From its humble beginnings as an independent record label, Soulection has quickly become a notable platform and global community of artists, creatives and tastemakers alike. Keeping quality music as their consistent staple ingredient, the LA-based collective now boasts a roster of international artists and producers, a streetwear label, a radio show on Apple‘s Beats 1 station and countless sold out tours and appearances around the globe. With their mantra proudly at the heart of everything they do, ‘The Sound of Tomorrow’ has become much more than just a tagline, rather symbolising a bold new movement seeking to push the boundaries of modern music as we know it.
In support of Soulection’s recently released compilation album, three of the label’s finest artists headed down under as part of the ‘Promises Once More‘ World Tour. Having already wreaking havoc on South East Asia and New Zealand, the tickets had sold out and the stage was set at Sydney’s iconic Pier One for sosupersam, Lakim and Jarreau Vandal to take their Aussie fans on a journey through time and sound. Though the venue had never previously hosted a live music event indoors, one look through the glass walls and into Sydney’s stunning harbour and it quickly became apparent that this was going to be a very special evening.
Kicking off the event’s proceedings, local DJ and queen of pop culture Flexmami did the scene proud, warming the crowd up with some sizzling RnB heaters and hip hop gems. Next up was Aussie electronic prodigy and producer swindail. Strapping everyone in, the young maestro took us all on a voyage of discovery, dropping a barrage of quirky future RnB beats amongst his own remixes and material from local artists and notable friends. Commanding the crowd with unrivalled enthusiasm, swindail’s unquestionable passion for each and every drop was on display for all to see, spurring the crowd to reciprocate the same level of energy.
With the vibe now well and truly set, the moment was right for sosupersam to get behind the decks and show us exactly why she’s one of the most highly regarded DJs on the Soulection roster. From a conservative 50, the crowd quickly turned up to 100 real quick; punters f*cked heavy with the impressive array of tribal beats, modern hip anthems and unearthed Soulection talent the LA-based DJ was dropping. And when she dropped a bootleg remix of The Teriyaki Boys‘ 2006 hit single “Tokyo Drift (Fast & Furious)”, it was game, set and match. Lakim followed in swift suit with a welcome change of pace. Delivering a much more low-key set of percussion-heavy electronic instrumentals and subtle remixes of the RnB of yesteryear, the producer’s penchant for slick beats was well-received by the loyal fans of the label’s weekly radio show as the sun set subtly in the background.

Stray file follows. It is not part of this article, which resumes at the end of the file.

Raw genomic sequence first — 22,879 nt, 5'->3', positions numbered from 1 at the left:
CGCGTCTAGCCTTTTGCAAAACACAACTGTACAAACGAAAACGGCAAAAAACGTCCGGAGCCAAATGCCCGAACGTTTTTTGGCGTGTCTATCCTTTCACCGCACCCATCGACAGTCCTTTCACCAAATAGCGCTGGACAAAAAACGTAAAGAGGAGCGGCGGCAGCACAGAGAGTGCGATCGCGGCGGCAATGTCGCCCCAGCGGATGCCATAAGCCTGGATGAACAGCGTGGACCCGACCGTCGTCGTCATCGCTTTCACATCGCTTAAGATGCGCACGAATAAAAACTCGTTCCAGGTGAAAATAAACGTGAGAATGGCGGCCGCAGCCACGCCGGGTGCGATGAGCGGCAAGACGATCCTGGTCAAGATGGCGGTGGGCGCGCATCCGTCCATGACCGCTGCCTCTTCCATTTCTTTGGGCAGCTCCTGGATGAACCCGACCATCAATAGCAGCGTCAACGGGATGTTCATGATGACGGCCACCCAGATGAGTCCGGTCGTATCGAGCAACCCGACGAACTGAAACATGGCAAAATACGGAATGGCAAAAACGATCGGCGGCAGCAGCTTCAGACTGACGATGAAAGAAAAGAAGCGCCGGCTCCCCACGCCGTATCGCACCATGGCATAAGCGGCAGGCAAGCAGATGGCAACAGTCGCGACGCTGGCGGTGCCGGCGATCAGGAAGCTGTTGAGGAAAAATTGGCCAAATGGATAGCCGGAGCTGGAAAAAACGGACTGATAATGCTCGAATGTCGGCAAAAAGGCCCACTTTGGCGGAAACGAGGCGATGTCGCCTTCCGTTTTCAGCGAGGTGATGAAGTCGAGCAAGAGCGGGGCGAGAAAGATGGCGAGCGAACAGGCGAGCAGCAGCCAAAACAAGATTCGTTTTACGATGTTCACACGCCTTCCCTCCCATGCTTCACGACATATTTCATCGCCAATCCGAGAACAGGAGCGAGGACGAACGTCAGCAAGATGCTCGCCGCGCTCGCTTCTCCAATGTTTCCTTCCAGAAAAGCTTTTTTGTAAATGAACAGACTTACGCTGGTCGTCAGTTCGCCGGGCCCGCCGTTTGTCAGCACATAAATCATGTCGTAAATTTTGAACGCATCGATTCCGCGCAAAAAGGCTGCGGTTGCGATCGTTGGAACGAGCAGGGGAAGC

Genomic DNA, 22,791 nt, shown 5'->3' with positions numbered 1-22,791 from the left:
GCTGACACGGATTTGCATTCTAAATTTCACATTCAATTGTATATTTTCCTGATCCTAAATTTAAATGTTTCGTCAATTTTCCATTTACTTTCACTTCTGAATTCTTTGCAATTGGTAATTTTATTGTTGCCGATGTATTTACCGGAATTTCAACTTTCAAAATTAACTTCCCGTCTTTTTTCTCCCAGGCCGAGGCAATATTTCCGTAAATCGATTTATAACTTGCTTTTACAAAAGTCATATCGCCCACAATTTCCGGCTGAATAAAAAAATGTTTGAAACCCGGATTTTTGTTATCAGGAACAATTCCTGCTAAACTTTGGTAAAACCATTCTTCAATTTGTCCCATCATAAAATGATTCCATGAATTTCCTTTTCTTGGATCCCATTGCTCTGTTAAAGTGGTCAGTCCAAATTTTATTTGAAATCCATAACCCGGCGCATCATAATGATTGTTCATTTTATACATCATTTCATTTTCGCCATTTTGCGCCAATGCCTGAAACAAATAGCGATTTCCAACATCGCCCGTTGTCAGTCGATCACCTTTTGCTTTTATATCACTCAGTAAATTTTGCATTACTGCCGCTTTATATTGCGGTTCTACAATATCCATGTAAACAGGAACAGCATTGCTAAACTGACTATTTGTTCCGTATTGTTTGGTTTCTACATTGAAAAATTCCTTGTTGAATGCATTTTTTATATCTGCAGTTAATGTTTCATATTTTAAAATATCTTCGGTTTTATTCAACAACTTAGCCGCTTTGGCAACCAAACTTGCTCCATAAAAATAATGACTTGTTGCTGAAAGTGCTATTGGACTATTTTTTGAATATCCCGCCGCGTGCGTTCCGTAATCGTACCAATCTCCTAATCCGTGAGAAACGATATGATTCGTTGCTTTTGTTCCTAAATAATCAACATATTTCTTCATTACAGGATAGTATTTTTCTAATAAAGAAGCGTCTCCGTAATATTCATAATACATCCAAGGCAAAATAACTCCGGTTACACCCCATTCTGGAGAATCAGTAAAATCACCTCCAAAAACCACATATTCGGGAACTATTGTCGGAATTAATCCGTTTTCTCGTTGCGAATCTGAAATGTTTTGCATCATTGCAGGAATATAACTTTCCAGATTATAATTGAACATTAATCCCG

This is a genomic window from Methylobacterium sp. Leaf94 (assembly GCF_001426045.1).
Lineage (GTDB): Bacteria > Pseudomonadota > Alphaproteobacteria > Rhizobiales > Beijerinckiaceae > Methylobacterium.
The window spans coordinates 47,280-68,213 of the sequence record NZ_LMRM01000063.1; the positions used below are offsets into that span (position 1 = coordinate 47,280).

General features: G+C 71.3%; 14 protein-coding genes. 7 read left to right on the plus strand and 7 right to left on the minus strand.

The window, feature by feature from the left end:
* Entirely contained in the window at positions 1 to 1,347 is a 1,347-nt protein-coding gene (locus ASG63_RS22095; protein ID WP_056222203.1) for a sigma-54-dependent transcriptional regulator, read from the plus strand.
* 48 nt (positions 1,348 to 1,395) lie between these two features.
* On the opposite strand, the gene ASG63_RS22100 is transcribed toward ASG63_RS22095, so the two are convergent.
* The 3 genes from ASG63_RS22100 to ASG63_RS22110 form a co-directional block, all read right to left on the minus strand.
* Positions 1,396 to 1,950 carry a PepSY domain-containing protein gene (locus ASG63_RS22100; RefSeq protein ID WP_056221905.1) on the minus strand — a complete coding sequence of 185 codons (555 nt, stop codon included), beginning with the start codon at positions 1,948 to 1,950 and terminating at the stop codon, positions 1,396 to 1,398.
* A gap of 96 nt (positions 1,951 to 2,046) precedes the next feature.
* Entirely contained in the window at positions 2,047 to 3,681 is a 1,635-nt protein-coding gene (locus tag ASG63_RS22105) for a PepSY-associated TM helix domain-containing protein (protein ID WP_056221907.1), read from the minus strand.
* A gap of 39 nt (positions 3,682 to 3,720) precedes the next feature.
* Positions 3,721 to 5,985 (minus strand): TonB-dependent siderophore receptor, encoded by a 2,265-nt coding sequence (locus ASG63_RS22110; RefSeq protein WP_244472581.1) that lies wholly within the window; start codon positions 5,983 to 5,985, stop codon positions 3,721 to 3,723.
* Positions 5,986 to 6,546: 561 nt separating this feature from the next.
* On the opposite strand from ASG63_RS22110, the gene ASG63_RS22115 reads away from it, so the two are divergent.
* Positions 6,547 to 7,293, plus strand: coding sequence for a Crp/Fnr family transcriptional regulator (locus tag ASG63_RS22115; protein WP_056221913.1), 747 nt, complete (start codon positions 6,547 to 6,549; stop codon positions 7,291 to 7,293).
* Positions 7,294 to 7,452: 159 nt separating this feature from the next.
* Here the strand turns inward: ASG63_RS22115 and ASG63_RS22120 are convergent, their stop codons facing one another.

Jarreau Vandal is a producer and DJ whose reputation behind the decks well and truly proceeds him. Known for for having one of the best ears in the game when it comes to mixing the old with the new, the Dutch maestro stepped up onto the platform with a smile on his face and not a worry in the world. Stepping up onto the table, he announced his arrival and asked for the crowd’s everything. In what was arguably one of the best DJ sets most – if not all – of us would’ve ever heard, Vandal’s unrivalled energy and ability to hear unthinkable sounds and relationships between tracks was nothing short of astonishing. Delivering re-work after re-work, he played the crowd right into the palm of his hand before throwing a towel around his neck and strolling off the platform and out into the crowd. With only 20 minutes left, sosupersam and swindail took over to deliver a worthwhile finale, eventuating in Travis Scott‘s forever-relevant “Antidote”.
For the second time in less than six months, members of the Soulection family tore yet another Sydney venue to absolute shreds. In what was an unforgettable night under Sydney’s iconic Harbour Bridge, the Soulection fam unleashed a string of game-changing sets that – quite frankly – none of us were ready for at all.
Photos by Jordan Munns.